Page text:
Plato was one of the most famous philosopher thinkers, his level of thinking and reasoning were well beyond that of his time. He believed that life is like being chained up in a cave and forced to watch shadows along the side of the cave. Plato suggested that this was an ideal society, he examined concepts such as justice, truth,and beauty. In the allegory, a group of prisoners were chained up in a confined space with no way out since childhood.
There only connections were with there shadows and had no idea of the outside world. They could not move and could only see what was in front of them, because the chains will not let them turn their backs. There only interpretations of the world was a source of fire showing shadows of items such as people, and objects of wood, stone and other material.
One day, one of the prisoners were released, and he had his first encountered outside since childhood. As he went outside he was blinded by the sunlight because he was used to being in the cave. As he starts to look at his surroundings he’s dazzled and disoriented. When others told him that the things surrondings him were real, he started to become puzzled. He was used to the shadows being the objects from the cave, so as he took a closer view at everything he only realized that the shadows were only reflections of the real objects.
Over time the man that has been in the cave since childhood becomes adjusted to the shadow, he started to look at objects directly and this understanding became clear to him. He had a better idea that the sun was the main source of everything that had a shadow. It controls everything in the visible world, and moreover is in a way the cause of all that he and his companions in the cave used to see When he returns to the cave, he speaks to the other men of what he has witnessed but has a hard time seeing the shadows on the wall.
When he tries to explain to the others what they have seen they resist and aren’t willing to be freed by him. Plato explains his theory of knowledge through The Allegory of the Cave “The Allegory of the Cave illustrates the road we must take from shadowy images to the true idea (forms) behind all natural phenomena.” Though Plato explains that through their ignorance, they didn’t seem to care of what caused the shadows. Even the “noblest natures” said Plato, don’t always want to look away from their conventional ideas.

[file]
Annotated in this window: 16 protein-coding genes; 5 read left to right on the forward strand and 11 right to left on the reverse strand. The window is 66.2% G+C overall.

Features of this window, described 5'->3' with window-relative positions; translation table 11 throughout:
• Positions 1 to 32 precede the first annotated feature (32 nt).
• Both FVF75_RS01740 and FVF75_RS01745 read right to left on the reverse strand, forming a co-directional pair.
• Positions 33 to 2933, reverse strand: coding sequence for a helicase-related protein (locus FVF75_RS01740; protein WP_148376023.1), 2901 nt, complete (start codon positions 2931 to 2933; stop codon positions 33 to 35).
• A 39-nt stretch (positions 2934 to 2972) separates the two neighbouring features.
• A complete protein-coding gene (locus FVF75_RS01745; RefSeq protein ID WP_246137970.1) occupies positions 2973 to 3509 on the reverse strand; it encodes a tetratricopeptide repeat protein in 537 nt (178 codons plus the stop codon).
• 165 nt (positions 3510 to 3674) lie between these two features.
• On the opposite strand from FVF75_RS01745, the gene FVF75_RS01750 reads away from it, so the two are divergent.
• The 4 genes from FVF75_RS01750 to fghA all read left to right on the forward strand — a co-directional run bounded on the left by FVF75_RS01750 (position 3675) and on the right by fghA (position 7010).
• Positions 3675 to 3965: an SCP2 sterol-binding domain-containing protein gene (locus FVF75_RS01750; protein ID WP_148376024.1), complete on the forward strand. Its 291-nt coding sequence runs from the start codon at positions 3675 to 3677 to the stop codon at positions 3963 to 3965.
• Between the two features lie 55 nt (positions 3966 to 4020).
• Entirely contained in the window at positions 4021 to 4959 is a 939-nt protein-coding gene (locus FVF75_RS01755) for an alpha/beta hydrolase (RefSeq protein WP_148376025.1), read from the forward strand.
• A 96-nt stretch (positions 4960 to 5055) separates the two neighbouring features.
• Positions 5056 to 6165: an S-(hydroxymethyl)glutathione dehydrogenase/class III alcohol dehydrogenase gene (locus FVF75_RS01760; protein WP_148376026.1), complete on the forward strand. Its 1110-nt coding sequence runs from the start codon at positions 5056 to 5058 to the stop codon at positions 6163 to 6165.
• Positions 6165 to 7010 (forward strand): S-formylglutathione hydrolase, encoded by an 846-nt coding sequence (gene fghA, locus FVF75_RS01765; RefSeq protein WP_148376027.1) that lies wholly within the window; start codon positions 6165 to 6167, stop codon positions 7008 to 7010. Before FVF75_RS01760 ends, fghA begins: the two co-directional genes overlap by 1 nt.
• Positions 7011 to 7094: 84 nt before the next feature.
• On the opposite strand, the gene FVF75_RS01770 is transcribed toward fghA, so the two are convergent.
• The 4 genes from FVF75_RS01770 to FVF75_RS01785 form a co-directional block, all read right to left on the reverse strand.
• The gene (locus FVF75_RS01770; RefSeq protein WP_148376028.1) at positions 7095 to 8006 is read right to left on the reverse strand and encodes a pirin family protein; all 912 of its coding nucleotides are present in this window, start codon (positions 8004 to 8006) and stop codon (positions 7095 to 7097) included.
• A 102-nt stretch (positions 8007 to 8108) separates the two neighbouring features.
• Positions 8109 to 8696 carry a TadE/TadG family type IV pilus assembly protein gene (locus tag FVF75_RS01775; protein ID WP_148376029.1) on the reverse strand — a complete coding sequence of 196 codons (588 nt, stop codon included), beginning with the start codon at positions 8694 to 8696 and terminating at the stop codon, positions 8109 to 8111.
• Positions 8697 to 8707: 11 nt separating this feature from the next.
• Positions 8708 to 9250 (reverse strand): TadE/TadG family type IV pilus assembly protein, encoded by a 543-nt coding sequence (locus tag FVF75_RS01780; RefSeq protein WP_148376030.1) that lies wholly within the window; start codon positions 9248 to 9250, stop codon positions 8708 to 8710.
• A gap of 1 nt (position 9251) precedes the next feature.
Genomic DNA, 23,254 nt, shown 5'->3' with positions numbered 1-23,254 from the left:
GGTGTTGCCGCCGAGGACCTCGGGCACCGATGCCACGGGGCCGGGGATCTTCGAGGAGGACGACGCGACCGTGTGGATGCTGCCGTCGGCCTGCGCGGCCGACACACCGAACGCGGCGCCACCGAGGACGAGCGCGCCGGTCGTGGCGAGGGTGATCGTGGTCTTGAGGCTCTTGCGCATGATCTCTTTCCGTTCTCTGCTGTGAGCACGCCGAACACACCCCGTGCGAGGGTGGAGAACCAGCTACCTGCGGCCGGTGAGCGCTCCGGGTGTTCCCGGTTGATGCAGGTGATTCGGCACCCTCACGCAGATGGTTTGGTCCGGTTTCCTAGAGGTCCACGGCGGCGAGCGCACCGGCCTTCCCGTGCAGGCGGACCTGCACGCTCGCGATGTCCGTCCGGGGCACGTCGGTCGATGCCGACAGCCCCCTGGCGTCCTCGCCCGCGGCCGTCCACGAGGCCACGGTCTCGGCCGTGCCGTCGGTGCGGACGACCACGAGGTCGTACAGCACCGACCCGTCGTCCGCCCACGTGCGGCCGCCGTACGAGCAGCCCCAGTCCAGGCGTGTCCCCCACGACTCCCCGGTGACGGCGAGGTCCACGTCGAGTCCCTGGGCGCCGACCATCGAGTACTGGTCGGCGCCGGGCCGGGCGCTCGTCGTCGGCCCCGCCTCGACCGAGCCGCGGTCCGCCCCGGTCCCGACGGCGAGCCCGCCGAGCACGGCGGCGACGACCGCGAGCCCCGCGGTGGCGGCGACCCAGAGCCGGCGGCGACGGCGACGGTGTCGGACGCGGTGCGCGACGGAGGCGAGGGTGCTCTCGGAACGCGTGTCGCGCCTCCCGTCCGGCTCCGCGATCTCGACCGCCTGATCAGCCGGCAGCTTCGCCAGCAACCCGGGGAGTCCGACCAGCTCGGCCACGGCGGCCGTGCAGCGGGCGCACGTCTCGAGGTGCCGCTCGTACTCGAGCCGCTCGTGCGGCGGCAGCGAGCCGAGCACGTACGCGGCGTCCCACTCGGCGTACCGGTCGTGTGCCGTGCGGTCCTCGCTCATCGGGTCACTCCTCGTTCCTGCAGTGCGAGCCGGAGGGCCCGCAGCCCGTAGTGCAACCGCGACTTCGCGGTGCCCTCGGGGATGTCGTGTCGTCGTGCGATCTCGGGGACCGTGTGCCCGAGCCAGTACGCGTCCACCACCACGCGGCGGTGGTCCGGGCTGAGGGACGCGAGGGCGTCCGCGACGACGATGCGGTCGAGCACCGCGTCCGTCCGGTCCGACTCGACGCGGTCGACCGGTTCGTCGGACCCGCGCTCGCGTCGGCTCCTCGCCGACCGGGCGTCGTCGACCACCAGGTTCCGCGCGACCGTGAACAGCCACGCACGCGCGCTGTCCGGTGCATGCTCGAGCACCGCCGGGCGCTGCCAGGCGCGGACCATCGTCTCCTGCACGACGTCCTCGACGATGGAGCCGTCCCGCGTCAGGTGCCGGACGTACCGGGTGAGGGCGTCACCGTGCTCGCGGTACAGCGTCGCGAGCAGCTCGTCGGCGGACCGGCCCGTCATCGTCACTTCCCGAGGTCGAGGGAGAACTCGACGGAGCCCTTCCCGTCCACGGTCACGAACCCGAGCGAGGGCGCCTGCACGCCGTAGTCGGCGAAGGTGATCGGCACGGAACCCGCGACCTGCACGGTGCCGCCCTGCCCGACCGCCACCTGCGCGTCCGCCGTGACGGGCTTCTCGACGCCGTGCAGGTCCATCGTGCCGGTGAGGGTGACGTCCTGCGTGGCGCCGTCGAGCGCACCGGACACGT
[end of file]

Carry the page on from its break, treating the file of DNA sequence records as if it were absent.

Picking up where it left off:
Plato said. “The forms are the causes of all your knowledge of all objects. The forms contribute all material objects. Since we can only know something insofar as it has some order or form, the forms are the source of intelligibility of all material objects.” He explains that all true knowledge is recollection. He states that we all have innate knowledge that tells us about the things we experience in our world. The development of ideas is buried deep within in our soul. Moral progress begins with the knowledge we gain as we climb beyond the world of ignorance and toward eternal forms.
When the reason begins to “recollect” these perfect ideas, it experiences and “internal source of awakening,” according to Plato. Plato’s theory of knowledge shows us that the man discovered light from the outdoors demonstrating that our limitations are endless and how knowledge can get us beyond our previous limitations.
- Price, Joan A. Philosophy through the Ages. Wadsworth Pub., 2000.